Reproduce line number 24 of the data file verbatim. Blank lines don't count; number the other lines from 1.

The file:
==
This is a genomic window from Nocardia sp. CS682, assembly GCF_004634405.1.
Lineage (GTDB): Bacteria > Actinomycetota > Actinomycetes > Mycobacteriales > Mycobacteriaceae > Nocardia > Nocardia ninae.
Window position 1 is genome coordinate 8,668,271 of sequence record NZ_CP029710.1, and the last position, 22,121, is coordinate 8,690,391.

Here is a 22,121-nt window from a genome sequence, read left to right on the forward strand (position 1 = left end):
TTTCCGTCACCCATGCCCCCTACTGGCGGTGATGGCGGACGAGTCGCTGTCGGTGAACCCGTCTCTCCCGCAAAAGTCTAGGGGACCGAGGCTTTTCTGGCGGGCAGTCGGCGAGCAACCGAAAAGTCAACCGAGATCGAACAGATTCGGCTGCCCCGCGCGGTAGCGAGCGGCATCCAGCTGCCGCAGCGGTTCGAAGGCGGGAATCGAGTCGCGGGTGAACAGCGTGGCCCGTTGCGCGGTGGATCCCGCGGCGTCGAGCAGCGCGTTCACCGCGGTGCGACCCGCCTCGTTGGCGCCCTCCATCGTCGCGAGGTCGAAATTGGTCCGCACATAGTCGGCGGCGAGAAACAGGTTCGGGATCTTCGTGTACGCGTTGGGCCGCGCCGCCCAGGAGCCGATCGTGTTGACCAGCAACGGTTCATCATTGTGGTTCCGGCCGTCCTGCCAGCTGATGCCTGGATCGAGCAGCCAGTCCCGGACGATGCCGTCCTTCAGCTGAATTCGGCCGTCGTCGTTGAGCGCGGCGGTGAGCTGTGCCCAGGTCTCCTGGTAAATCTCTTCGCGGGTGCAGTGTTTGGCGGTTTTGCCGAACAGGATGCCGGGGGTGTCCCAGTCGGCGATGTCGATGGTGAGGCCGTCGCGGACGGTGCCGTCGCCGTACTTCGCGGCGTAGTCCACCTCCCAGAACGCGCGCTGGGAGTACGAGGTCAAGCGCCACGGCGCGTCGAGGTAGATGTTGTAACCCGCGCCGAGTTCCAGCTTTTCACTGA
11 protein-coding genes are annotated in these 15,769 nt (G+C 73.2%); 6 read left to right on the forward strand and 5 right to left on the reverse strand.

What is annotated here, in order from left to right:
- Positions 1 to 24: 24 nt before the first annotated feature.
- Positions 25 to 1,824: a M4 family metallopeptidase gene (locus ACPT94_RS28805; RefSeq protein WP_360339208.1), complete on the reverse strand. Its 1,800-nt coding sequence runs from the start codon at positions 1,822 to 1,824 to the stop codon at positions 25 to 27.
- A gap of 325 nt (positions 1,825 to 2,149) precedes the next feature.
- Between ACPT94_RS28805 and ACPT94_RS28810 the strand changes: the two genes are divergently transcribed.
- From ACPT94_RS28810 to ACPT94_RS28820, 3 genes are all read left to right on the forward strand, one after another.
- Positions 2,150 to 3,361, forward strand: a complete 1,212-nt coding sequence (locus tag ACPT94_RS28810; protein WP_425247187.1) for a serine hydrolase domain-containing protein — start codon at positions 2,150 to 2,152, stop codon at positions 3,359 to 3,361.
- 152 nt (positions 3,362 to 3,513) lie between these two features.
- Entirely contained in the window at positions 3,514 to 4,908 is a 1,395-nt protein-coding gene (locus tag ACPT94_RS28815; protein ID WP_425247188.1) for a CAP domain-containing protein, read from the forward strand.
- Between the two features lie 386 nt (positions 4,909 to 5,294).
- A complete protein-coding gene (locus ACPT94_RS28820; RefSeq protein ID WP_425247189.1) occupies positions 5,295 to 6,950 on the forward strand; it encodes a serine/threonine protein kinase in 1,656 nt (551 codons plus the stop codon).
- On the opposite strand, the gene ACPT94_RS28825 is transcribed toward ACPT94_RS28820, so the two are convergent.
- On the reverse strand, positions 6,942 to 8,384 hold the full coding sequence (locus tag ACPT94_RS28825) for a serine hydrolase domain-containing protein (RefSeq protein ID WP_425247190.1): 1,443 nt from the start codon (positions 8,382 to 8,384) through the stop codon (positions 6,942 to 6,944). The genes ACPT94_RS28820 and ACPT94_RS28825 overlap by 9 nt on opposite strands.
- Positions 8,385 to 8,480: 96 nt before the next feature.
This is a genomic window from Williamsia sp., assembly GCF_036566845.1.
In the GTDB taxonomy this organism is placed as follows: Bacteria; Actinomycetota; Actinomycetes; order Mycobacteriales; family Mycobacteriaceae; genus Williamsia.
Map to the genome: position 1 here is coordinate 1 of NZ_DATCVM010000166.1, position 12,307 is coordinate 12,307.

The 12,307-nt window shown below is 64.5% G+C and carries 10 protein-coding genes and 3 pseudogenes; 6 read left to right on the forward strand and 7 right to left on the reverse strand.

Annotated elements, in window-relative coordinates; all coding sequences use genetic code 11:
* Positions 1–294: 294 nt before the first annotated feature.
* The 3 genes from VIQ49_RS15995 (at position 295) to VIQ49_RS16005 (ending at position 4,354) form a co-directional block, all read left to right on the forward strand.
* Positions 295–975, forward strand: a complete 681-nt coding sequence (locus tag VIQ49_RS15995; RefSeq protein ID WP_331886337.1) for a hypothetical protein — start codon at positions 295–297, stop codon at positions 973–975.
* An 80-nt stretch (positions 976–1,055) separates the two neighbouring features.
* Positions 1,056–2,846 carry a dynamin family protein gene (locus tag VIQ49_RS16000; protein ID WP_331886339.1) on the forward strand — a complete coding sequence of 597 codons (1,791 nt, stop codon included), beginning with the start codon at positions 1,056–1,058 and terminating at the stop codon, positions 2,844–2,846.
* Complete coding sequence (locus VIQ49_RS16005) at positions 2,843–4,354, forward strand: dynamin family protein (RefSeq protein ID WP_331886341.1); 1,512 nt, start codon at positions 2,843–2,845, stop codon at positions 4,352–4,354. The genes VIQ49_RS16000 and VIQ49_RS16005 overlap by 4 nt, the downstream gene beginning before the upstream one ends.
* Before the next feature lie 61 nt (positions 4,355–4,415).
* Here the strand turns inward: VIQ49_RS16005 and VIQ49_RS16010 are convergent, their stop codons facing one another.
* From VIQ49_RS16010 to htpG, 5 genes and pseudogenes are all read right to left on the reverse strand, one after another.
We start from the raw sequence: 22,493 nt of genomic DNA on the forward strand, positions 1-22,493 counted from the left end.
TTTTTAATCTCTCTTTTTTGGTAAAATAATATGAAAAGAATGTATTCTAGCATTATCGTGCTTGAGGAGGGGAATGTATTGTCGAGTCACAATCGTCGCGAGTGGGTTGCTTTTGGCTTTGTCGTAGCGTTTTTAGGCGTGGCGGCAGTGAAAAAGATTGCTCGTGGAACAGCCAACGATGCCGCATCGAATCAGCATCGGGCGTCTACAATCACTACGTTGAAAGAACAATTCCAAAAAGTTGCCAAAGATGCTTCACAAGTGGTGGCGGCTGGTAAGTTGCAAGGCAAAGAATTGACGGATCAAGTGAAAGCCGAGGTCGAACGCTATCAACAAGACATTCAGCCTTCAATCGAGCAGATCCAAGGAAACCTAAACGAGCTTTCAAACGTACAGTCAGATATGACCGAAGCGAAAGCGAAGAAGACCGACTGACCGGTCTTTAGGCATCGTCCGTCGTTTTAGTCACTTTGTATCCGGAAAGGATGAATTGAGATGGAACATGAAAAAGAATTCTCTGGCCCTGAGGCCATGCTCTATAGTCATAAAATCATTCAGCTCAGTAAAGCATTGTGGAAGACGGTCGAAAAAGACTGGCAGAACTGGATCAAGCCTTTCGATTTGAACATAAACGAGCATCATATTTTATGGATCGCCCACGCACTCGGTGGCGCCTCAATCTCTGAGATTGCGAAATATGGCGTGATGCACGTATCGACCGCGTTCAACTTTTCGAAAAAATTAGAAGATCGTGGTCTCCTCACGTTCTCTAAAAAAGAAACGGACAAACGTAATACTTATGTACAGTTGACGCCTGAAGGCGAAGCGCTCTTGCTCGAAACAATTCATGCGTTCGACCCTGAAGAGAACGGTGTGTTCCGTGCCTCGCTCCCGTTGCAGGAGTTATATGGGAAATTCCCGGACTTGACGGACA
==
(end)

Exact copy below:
The 12,307-nt window shown below is 64.5% G+C and carries 10 protein-coding genes and 3 pseudogenes; 6 read left to right on the forward strand and 7 right to left on the reverse strand.